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Thrombopoiesis: new ITP paradigm?

Jenny M. Despotovic, Russell E. Ware

Immune thrombocytopenia (ITP) is usually acute and self-limited in children, although bleeding symptoms are occasionally severe and do not respond to conventional therapy. In this issue of Blood, Bussel and colleagues report initial phase 1/2 safety and efficacy data using romiplostim, a novel agent that increases thrombopoiesis, for the treatment of childhood ITP.1

The success of targeted therapy designed to directly stimulate megakaryocytes through the thrombopoietin (TPO) receptor to produce more platelets, most notably using second-generation thrombopoietic agents eltrombopag and romiplostim,2 suggests that a new treatment paradigm for immune-mediated thrombocytopenia could soon be on the horizon.

ITP is a common and familiar hematologic disorder, especially to pediatric hematologists. The clinical presentation of childhood ITP is typically dramatic, with an abrupt onset of severe thrombocytopenia and widespread mucocutaneous bleeding symptoms. Fortunately, the vast majority of children with ITP will improve spontaneously over weeks to months and resolve without long-term sequelae. However, many newly diagnosed children receive intravenous immunoglobulin, anti-D immunoglobulin, or corticosteroids to treat or prevent bleeding, and to minimize the rare but real risks of life-threatening bleeding, including intracranial hemorrhage.

In less than 5% of cases, the thrombocytopenia of childhood ITP is severe or responds poorly to such front-line therapy. In these cases, more aggressive therapy such as splenectomy or potent immunosuppressants including rituximab (anti-CD20 monoclonal antibody) can be used with some success, although the benefits must be weighed against the serious adverse event profiles of these interventions.3 In about 20% to 30% of cases, the clinical course becomes chronic and may require frequent therapy. A novel, safe, and efficacious therapeutic agent would represent a welcome addition to the existing pharmacologic armamentarium for children with chronic, severe, or recalcitrant ITP.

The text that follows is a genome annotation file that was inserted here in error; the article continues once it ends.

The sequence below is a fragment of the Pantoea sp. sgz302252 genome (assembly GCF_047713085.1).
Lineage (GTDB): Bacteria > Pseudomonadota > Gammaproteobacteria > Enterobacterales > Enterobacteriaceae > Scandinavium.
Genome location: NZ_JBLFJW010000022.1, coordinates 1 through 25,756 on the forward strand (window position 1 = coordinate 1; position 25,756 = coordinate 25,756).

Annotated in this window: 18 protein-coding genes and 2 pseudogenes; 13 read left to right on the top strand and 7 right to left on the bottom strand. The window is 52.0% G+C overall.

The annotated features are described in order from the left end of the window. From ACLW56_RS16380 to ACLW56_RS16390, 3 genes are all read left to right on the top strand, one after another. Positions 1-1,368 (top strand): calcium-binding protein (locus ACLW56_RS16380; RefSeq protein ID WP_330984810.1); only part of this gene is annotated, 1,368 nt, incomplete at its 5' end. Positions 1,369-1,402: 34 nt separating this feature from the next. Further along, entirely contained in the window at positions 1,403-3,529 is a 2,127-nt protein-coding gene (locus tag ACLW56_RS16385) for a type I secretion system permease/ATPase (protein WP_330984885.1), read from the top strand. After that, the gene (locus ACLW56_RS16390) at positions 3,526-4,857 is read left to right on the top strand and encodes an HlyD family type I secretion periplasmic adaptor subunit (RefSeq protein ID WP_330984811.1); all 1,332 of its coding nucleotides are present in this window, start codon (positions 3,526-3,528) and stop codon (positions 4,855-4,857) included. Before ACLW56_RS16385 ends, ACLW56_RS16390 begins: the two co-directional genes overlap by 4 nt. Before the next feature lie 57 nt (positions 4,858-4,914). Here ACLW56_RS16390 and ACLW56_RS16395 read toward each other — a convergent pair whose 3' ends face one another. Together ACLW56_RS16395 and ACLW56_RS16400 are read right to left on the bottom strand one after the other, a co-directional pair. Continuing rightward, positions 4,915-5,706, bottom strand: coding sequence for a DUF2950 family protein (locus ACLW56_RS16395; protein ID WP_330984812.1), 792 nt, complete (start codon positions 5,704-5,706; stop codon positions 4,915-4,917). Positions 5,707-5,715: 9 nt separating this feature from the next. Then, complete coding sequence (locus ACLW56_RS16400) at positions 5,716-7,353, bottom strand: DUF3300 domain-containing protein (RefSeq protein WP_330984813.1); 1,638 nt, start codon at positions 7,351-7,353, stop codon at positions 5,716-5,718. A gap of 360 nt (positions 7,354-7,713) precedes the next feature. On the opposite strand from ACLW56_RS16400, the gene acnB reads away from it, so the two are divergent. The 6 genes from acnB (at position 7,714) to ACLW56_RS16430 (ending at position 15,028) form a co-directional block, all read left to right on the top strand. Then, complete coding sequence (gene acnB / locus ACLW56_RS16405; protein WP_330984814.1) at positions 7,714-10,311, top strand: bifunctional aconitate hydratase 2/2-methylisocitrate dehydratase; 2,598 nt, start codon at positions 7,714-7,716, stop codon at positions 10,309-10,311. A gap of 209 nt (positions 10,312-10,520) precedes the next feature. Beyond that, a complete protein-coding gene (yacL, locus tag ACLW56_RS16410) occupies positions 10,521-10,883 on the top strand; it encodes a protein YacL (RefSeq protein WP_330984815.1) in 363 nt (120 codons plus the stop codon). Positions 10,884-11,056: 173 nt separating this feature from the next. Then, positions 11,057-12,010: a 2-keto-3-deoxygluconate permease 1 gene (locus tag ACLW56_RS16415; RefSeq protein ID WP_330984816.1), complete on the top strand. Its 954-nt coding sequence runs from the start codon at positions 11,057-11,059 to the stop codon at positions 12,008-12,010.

Recently, Kuter et al described the results of a large, randomized, controlled trial of romiplostim, a TPO peptide mimetic that functions as a thrombopoietin receptor (TPO-R) agonist, for the treatment of adults with chronic immune thrombocytopenia.4 Romiplostim directly stimulates the bone marrow megakaryocytes through TPO-R to increase thrombopoiesis, thereby increasing production of new platelets for circulation. However, splenic production of autoantibodies that hamper thrombopoiesis and facilitate destruction of platelets by splenic macrophages continues to occur (see figure). Bussel et al now report on a randomized, double blind, placebo-controlled study that includes the first efficacy and safety data of a TPO-R agonist in children. Using a dose-escalation treatment plan, romiplostim administered in 12 weekly doses was successful for achieving a platelet count of more than 50 × 109/L for 2 consecutive weeks, at a median dose of 5 μg/kg/day, in 15 of 17 children (88%) compared with 0 of 5 (0%) who received placebo (P = .0008).1